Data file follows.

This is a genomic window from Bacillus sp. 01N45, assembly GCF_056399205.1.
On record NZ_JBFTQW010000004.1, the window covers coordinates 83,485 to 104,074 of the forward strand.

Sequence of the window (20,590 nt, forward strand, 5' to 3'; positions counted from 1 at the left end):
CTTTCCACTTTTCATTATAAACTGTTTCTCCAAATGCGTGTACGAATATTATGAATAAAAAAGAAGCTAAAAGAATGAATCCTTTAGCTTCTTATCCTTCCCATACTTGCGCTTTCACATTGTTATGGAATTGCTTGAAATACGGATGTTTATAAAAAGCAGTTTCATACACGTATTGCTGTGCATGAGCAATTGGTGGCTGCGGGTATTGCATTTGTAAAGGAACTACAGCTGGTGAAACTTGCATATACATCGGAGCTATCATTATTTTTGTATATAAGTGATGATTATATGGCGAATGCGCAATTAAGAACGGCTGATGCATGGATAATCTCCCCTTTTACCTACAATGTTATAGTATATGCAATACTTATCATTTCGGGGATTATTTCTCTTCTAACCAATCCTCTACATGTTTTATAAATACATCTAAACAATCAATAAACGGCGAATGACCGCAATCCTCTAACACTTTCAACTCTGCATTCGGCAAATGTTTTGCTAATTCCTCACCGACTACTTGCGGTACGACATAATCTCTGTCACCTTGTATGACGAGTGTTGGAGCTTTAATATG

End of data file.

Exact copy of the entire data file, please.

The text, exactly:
This is a genomic window from Bacillus sp. 01N45, assembly GCF_056399205.1.
On record NZ_JBFTQW010000004.1, the window covers coordinates 83,485 to 104,074 of the forward strand.

Sequence of the window (20,590 nt, forward strand, 5' to 3'; positions counted from 1 at the left end):
CTTTCCACTTTTCATTATAAACTGTTTCTCCAAATGCGTGTACGAATATTATGAATAAAAAAGAAGCTAAAAGAATGAATCCTTTAGCTTCTTATCCTTCCCATACTTGCGCTTTCACATTGTTATGGAATTGCTTGAAATACGGATGTTTATAAAAAGCAGTTTCATACACGTATTGCTGTGCATGAGCAATTGGTGGCTGCGGGTATTGCATTTGTAAAGGAACTACAGCTGGTGAAACTTGCATATACATCGGAGCTATCATTATTTTTGTATATAAGTGATGATTATATGGCGAATGCGCAATTAAGAACGGCTGATGCATGGATAATCTCCCCTTTTACCTACAATGTTATAGTATATGCAATACTTATCATTTCGGGGATTATTTCTCTTCTAACCAATCCTCTACATGTTTTATAAATACATCTAAACAATCAATAAACGGCGAATGACCGCAATCCTCTAACACTTTCAACTCTGCATTCGGCAAATGTTTTGCTAATTCCTCACCGACTACTTGCGGTACGACATAATCTCTGTCACCTTGTATGACGAGTGTTGGAGCTTTAATATG